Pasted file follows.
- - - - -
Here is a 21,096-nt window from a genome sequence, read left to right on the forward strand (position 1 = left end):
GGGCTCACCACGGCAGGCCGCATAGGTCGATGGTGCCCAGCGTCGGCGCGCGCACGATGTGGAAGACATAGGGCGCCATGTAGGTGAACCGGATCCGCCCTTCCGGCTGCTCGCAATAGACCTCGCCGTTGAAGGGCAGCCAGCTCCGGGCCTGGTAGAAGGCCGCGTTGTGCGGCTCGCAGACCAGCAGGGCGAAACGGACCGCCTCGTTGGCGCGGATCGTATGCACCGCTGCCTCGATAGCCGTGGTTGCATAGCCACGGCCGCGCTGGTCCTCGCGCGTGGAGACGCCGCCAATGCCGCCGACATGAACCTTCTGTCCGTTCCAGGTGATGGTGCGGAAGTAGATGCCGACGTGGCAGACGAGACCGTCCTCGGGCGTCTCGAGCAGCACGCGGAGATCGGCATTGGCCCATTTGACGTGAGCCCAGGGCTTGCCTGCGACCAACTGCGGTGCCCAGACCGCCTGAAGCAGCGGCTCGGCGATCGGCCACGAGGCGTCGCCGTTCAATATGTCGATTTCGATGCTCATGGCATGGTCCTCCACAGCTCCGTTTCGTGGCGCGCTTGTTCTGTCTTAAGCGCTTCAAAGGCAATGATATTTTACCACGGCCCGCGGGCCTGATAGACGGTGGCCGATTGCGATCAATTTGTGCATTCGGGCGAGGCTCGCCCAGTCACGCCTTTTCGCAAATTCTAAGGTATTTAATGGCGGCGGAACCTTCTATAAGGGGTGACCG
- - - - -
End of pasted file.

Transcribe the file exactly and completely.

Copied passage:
Here is a 21,096-nt window from a genome sequence, read left to right on the forward strand (position 1 = left end):
GGGCTCACCACGGCAGGCCGCATAGGTCGATGGTGCCCAGCGTCGGCGCGCGCACGATGTGGAAGACATAGGGCGCCATGTAGGTGAACCGGATCCGCCCTTCCGGCTGCTCGCAATAGACCTCGCCGTTGAAGGGCAGCCAGCTCCGGGCCTGGTAGAAGGCCGCGTTGTGCGGCTCGCAGACCAGCAGGGCGAAACGGACCGCCTCGTTGGCGCGGATCGTATGCACCGCTGCCTCGATAGCCGTGGTTGCATAGCCACGGCCGCGCTGGTCCTCGCGCGTGGAGACGCCGCCAATGCCGCCGACATGAACCTTCTGTCCGTTCCAGGTGATGGTGCGGAAGTAGATGCCGACGTGGCAGACGAGACCGTCCTCGGGCGTCTCGAGCAGCACGCGGAGATCGGCATTGGCCCATTTGACGTGAGCCCAGGGCTTGCCTGCGACCAACTGCGGTGCCCAGACCGCCTGAAGCAGCGGCTCGGCGATCGGCCACGAGGCGTCGCCGTTCAATATGTCGATTTCGATGCTCATGGCATGGTCCTCCACAGCTCCGTTTCGTGGCGCGCTTGTTCTGTCTTAAGCGCTTCAAAGGCAATGATATTTTACCACGGCCCGCGGGCCTGATAGACGGTGGCCGATTGCGATCAATTTGTGCATTCGGGCGAGGCTCGCCCAGTCACGCCTTTTCGCAAATTCTAAGGTATTTAATGGCGGCGGAACCTTCTATAAGGGGTGACCG